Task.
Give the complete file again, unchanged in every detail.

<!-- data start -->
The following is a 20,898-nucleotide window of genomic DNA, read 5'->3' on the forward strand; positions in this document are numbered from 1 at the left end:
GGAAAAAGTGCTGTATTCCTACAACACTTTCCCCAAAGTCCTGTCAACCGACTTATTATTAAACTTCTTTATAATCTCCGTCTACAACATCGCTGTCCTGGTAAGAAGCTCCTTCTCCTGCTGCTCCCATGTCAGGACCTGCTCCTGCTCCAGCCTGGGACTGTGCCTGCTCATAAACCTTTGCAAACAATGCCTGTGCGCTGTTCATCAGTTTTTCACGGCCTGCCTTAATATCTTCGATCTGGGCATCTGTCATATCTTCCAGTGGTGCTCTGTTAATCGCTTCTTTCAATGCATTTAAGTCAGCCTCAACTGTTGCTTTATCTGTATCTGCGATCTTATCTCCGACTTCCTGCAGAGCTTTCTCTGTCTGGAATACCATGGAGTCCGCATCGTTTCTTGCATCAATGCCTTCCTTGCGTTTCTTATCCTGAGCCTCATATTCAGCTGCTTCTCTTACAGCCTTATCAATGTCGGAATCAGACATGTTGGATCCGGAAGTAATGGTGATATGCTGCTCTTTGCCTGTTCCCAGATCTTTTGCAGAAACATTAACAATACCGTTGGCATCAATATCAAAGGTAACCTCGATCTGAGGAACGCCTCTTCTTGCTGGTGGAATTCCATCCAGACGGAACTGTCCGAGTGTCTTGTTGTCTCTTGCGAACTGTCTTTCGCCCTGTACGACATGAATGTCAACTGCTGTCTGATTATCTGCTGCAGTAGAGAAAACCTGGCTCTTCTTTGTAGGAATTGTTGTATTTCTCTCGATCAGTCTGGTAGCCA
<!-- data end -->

The following is a 20,898-nucleotide window of genomic DNA, read 5'->3' on the forward strand; positions in this document are numbered from 1 at the left end:
GGAAAAAGTGCTGTATTCCTACAACACTTTCCCCAAAGTCCTGTCAACCGACTTATTATTAAACTTCTTTATAATCTCCGTCTACAACATCGCTGTCCTGGTAAGAAGCTCCTTCTCCTGCTGCTCCCATGTCAGGACCTGCTCCTGCTCCAGCCTGGGACTGTGCCTGCTCATAAACCTTTGCAAACAATGCCTGTGCGCTGTTCATCAGTTTTTCACGGCCTGCCTTAATATCTTCGATCTGGGCATCTGTCATATCTTCCAGTGGTGCTCTGTTAATCGCTTCTTTCAATGCATTTAAGTCAGCCTCAACTGTTGCTTTATCTGTATCTGCGATCTTATCTCCGACTTCCTGCAGAGCTTTCTCTGTCTGGAATACCATGGAGTCCGCATCGTTTCTTGCATCAATGCCTTCCTTGCGTTTCTTATCCTGAGCCTCATATTCAGCTGCTTCTCTTACAGCCTTATCAATGTCGGAATCAGACATGTTGGATCCGGAAGTAATGGTGATATGCTGCTCTTTGCCTGTTCCCAGATCTTTTGCAGAAACATTAACAATACCGTTGGCATCAATATCAAAGGTAACCTCGATCTGAGGAACGCCTCTTCTTGCTGGTGGAATTCCATCCAGACGGAACTGTCCGAGTGTCTTGTTGTCTCTTGCGAACTGTCTTTCGCCCTGTACGACATGAATGTCAACTGCTGTCTGATTATCTGCTGCAGTAGAGAAAACCTGGCTCTTCTTTGTAGGAATTGTTGTATTTCTCTCGATCAGTCTGGTAGCCA